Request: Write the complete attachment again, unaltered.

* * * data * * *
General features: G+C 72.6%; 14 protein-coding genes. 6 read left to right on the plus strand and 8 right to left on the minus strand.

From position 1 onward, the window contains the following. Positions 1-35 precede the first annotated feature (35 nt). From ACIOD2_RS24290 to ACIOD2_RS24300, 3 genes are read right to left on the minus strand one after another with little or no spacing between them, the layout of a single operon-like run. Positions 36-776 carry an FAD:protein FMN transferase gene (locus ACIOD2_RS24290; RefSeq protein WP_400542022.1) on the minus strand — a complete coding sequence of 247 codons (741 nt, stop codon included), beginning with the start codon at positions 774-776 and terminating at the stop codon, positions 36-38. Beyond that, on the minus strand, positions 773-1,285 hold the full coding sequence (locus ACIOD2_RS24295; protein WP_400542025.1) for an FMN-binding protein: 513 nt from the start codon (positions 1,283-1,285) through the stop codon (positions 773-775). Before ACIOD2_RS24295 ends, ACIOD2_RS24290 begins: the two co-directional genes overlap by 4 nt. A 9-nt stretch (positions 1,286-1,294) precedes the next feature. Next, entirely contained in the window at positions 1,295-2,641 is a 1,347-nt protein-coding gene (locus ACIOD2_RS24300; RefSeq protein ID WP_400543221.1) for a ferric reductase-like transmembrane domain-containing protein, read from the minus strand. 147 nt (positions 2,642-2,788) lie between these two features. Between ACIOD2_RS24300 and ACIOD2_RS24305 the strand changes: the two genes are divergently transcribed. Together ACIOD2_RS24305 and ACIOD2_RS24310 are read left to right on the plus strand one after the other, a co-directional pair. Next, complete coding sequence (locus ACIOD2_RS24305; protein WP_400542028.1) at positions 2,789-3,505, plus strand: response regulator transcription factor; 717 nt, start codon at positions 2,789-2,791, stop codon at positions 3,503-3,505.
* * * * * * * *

General features: G+C 72.6%; 14 protein-coding genes. 6 read left to right on the plus strand and 8 right to left on the minus strand.

From position 1 onward, the window contains the following. Positions 1-35 precede the first annotated feature (35 nt). From ACIOD2_RS24290 to ACIOD2_RS24300, 3 genes are read right to left on the minus strand one after another with little or no spacing between them, the layout of a single operon-like run. Positions 36-776 carry an FAD:protein FMN transferase gene (locus ACIOD2_RS24290; RefSeq protein WP_400542022.1) on the minus strand — a complete coding sequence of 247 codons (741 nt, stop codon included), beginning with the start codon at positions 774-776 and terminating at the stop codon, positions 36-38. Beyond that, on the minus strand, positions 773-1,285 hold the full coding sequence (locus ACIOD2_RS24295; protein WP_400542025.1) for an FMN-binding protein: 513 nt from the start codon (positions 1,283-1,285) through the stop codon (positions 773-775). Before ACIOD2_RS24295 ends, ACIOD2_RS24290 begins: the two co-directional genes overlap by 4 nt. A 9-nt stretch (positions 1,286-1,294) precedes the next feature. Next, entirely contained in the window at positions 1,295-2,641 is a 1,347-nt protein-coding gene (locus ACIOD2_RS24300; RefSeq protein ID WP_400543221.1) for a ferric reductase-like transmembrane domain-containing protein, read from the minus strand. 147 nt (positions 2,642-2,788) lie between these two features. Between ACIOD2_RS24300 and ACIOD2_RS24305 the strand changes: the two genes are divergently transcribed. Together ACIOD2_RS24305 and ACIOD2_RS24310 are read left to right on the plus strand one after the other, a co-directional pair. Next, complete coding sequence (locus ACIOD2_RS24305; protein WP_400542028.1) at positions 2,789-3,505, plus strand: response regulator transcription factor; 717 nt, start codon at positions 2,789-2,791, stop codon at positions 3,503-3,505.